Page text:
Rarely performed procedure gives Lake City woman a second chance
She was sick since the day she was born and as the years passed her condition dramatically got worse; to the point that it was no longer manageable and the likely outcome was death.
But she is alive tonight. The result of doctors working in two states and a surgeon who brought about a miracle that made her a part of medical history.
South Dakota can be unforgiving in the Winter.
The snow piles up. The winds howl. The chill cuts through you.
But if you know where to look it also provides stories of inspiring perseverance.
"I knew it was going to happen but they said it would be far down the line. I had it in the back of my mind but I didn't think anything of it." Britiny Schultz was born on Valentine's Day 1988. A holiday of love and hearts.
But something was wrong with Britiny's heart. "I had a hole in my heart when I was born and had a surgery at one month and 2 years old and in 2007."
That hole is her heart pumped a dangerous amount of blood into her lungs...a condition called Severe Pulmonary Hypertension. "It makes your blood vessels break in your lungs and it causes you to cough up blood." Britiny routinely coughed up blood for 12 years.
"We work together and I could see her going downhill and she was going downhill pretty fast." Britiny's dad Bruce works with her on the family's cattle opertion near Lake City.
Every day he saw the effects of Britiny's failing health. "I was in her room and I could hear her breathing. It was just...very laboring. She could barely breathe."
In June of 2015, Britiny's doctors told her she was running out of time; placing her on a transplant list.
Her needs were specific: a new heart...and new lungs....all from the same person who had to be roughly the same age, weight and size as Britiny. "I was gradually getting worse. Yeah. you could tell. Tired all the time." Britinty's diminishing lung capacity made taking a breath impossible.
"It was heartbreaking. it hurt to listen to her hardly get up those steps and have to stand at the top of the steps and breathe." Schultz family friend Joleen Christianson lost her son to suicide two years before Britiny went on the transplant list. Now she feared for Britiny. "I was worried about losing another one and that scared me."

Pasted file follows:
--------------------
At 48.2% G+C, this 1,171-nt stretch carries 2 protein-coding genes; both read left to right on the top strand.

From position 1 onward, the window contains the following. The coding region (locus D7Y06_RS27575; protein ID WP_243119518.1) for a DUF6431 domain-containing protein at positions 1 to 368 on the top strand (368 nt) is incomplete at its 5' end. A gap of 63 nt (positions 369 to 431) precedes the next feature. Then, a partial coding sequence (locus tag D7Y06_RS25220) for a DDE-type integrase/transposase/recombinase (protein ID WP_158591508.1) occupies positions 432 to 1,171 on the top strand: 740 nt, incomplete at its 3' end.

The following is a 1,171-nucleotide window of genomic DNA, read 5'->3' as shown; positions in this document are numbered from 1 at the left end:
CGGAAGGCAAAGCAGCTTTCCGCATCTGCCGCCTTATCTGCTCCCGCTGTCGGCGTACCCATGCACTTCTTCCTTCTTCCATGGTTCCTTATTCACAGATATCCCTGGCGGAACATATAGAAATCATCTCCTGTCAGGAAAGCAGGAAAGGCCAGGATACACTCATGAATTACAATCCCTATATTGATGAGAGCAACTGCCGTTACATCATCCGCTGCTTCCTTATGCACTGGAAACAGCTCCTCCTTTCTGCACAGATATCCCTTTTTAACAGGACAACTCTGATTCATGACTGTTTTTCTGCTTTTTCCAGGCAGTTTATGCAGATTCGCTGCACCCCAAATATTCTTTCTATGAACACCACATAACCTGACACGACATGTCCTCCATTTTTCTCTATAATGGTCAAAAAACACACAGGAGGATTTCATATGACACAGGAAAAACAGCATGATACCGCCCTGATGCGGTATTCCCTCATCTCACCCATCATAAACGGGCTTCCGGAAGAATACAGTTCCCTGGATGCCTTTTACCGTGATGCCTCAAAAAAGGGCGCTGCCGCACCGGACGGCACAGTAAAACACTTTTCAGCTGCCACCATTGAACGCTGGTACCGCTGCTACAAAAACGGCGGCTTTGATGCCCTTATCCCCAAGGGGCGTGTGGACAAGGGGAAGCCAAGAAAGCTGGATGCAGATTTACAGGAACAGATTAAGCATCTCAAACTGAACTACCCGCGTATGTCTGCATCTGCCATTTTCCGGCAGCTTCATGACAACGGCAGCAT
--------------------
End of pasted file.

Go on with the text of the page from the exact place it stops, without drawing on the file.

Britiny worked as long as she could as she...and her father...wondered if or when the call would come that could safe her life.
Her dad Bruce told us, "She has never said 'why me?' or anything like that."
On July 11th, 2016.....392 days after being placed on the transplant list.....the phone rang. "He said we got a possible match for you are you willing to accept and come down?"
The man on the other end of the phone? Doctor Richard Daly at the Mayo Clinic. "There's a point where patients are deteoriating where we need to decide that if we get a chance we need to go ahead." Daly is a 25 year transplant surgery veteran who knew Britiny's condition was bad.
A few hours after the call, Britiny was on a medical transport plane in Britton, South Dakota with her dad....just barely beating a thunderstorm. "When we got off the ground in Britton it started to pour."
With Britiny in the air, the prep work for her transplant was underway at Mayo.
"There is a certain amount of choreography involved with figuring all that out." Daly had to figure out when Britiny would arrive....and what time her new organs would arrive.....so he would know when her surgery would have to begin. "We wanted to be starting her surgery well before the organs arrived back here so they're not waiting to be implanted so we time it to be really ready to implant them when they arrive."
When Britiny arrived at Mayo, she was prepped for surgery.
"Scared me to death. Was happy as heck. I was all over the place." Britiny's dad Bruce watched nurses wheel his daughter away.....hoping her body would tolerate the surgery and not reject the organs.
"I turned around and waved good bye and that's it."
Doctor Daly and his transplant team were ready. "It was a big operation in her case because she'd had previous surgery which causes scarring and makes it a little more challenging." The surgery lasted several hours; the surgical team involved more than a dozen people.
When it was over Britiny had survived; a new heart beating in her chest and new lungs taking air into her body. "I still have chest pain where they cut me and everything."
Seven months later, Britiny is home...taking a regimine of 6 medicines multiple times a day to prevent her body from rejecting her new organs.
Her surgery made medical history. She's only the 21st person in the 54 year history of the Mayo Clinic Transplant Program to undergo a heart and double lung transplant.
"I am very blessed to be where I am now." Britiny is a South Dakota native; tied to the land.
When I asked her what is most important right now....she gave a perfectly South Dakotan answer: She wants to get well so she can go back to work. "Every day I love wanting to get up and go outside and get to work. That's who I am. I love being outside with the cows and the farm."